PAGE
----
A man who was charged with stealing a car in Fremont County while being held on another car theft charge in Natrona County was properly tried for the crime, Wyoming’s Supreme Court has ruled.
The court upheld the convictions of Ronald Wayne Crebs III, rejecting his arguments that Fremont County prosecutors took too long to bring him to trial in January 2020 on charges stemming from the October 2017 incident.
According to the opinion, written by Justice Kari Gray, Crebs was arrested on Oct. 2, 2017, after leading Fremont County Sheriff’s Office officers on a high-speed chase from Fremont County to Natrona County.
Crebs, who was held in the Natrona County Detention Center after his arrest, admitted to stealing the car in Fremont County and to stealing another one the day before in Natrona County.
Crebs was charged by Natrona County authorities on Oct. 4, 2017, and jailed pending his trial. On Dec. 7, 2017, Fremont County authorities charged Crebs with the vehicle theft in their county and asked that they be notified if Crebs was released from the Natrona County jail so they could serve him with an arrest warrant.
After eight months in jail, Crebs pleaded guilty in Natrona County and was sentenced to up to seven years in prison.
In April 2019, about 18 months after his arrest in Natrona County, Crebs asked that the charges against him in Fremont County be dismissed because officials there had not acted on the charges, violating his constitutional right to a speedy trial. Fremont County officials then began the process to put Crebs on trial.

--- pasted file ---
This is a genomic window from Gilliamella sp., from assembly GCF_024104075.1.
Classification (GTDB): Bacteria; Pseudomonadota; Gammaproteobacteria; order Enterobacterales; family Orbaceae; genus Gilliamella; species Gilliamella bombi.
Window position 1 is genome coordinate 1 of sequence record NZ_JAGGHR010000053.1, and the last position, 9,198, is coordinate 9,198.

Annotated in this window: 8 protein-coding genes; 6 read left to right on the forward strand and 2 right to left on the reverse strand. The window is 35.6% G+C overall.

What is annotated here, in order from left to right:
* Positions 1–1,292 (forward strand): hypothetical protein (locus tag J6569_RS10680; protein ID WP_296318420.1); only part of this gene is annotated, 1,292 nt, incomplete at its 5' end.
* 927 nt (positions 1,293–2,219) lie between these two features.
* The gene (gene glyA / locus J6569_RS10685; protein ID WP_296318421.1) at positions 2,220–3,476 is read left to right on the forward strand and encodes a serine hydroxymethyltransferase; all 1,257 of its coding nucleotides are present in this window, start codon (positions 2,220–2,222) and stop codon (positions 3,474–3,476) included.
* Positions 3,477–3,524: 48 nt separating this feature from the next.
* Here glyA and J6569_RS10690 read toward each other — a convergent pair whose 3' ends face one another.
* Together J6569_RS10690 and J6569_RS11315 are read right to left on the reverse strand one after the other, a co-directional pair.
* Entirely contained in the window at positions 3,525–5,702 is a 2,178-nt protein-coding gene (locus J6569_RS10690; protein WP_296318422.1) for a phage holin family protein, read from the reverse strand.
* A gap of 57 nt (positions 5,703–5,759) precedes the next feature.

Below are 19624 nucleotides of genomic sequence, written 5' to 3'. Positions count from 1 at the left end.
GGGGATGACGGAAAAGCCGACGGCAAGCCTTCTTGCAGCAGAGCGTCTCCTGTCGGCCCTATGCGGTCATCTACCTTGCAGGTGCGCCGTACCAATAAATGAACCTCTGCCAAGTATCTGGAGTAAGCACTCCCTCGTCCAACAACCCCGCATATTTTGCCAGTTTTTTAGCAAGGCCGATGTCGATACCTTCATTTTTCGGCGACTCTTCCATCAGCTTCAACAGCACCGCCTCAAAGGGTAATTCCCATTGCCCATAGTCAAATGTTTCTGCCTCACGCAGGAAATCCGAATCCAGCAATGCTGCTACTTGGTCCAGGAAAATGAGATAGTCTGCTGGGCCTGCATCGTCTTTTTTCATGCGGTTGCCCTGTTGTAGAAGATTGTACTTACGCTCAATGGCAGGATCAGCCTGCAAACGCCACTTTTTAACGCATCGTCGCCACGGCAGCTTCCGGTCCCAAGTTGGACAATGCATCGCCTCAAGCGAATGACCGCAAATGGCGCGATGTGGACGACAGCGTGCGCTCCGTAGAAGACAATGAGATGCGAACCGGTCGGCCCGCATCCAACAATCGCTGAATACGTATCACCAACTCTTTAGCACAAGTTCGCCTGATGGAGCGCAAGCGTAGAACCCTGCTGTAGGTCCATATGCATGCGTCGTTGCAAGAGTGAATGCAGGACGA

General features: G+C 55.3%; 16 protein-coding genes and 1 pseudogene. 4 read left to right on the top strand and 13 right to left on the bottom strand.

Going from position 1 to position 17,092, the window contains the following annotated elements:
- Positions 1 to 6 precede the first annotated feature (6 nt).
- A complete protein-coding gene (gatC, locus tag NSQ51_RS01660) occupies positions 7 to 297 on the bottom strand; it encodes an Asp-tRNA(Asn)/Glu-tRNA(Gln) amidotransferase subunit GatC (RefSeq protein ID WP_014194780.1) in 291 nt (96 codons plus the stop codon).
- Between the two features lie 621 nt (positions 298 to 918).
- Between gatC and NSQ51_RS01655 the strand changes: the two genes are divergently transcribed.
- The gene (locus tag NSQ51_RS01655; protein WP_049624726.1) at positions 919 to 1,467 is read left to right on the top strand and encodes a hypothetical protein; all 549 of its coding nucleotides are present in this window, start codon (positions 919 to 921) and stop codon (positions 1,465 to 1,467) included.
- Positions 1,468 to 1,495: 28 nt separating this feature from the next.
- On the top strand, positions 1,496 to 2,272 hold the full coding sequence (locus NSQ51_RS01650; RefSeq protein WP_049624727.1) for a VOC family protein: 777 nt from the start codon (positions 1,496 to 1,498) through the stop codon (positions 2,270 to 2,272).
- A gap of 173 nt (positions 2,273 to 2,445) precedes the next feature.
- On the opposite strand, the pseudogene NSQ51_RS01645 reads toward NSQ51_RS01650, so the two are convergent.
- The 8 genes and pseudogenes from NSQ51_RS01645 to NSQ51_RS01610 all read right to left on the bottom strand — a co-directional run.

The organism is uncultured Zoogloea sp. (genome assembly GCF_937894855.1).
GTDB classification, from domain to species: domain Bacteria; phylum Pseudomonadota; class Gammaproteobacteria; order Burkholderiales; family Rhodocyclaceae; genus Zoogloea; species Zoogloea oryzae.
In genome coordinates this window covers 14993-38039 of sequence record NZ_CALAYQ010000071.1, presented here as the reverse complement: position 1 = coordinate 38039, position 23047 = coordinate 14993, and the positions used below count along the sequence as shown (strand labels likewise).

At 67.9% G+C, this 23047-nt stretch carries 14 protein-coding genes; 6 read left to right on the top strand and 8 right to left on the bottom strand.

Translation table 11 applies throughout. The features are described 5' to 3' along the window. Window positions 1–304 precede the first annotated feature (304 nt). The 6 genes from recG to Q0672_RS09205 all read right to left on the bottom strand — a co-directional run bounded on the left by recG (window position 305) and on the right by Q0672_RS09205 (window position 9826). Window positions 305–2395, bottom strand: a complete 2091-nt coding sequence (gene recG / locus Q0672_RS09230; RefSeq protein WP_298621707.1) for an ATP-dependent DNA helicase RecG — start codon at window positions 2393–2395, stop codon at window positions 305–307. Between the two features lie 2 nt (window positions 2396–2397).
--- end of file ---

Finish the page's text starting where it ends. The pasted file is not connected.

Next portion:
In January of this year, more than two years after his initial arrest, Crebs pleaded guilty to the Fremont County car theft on the condition he could pursue his claim that Fremont County officials violated his rights to a speedy trial.
Justices found that the 761-day delay in holding Crebs’ Fremont County trial did merit a review.
However, justices also ruled that Crebs was responsible for at least part of that delay because of his trial in Natrona County.
“Mr. Crebs violated the laws in multiple counties and bears the burden of the delay caused by his prosecution in another county,” the ruling said.
The ruling also said that Fremont County authorities, through negligence, failed to act as quickly as they could have in Crebs’ trial, but justices also found that Crebs failed to prove that failure prejudiced the case against him.
“Our ultimate inquiry in assessing a speedy trial claim is whether the delay ‘substantially impaired the right of the accused to a fair trial,’” the opinion said. “Mr. Crebs’ right to a fair trial was not impaired.”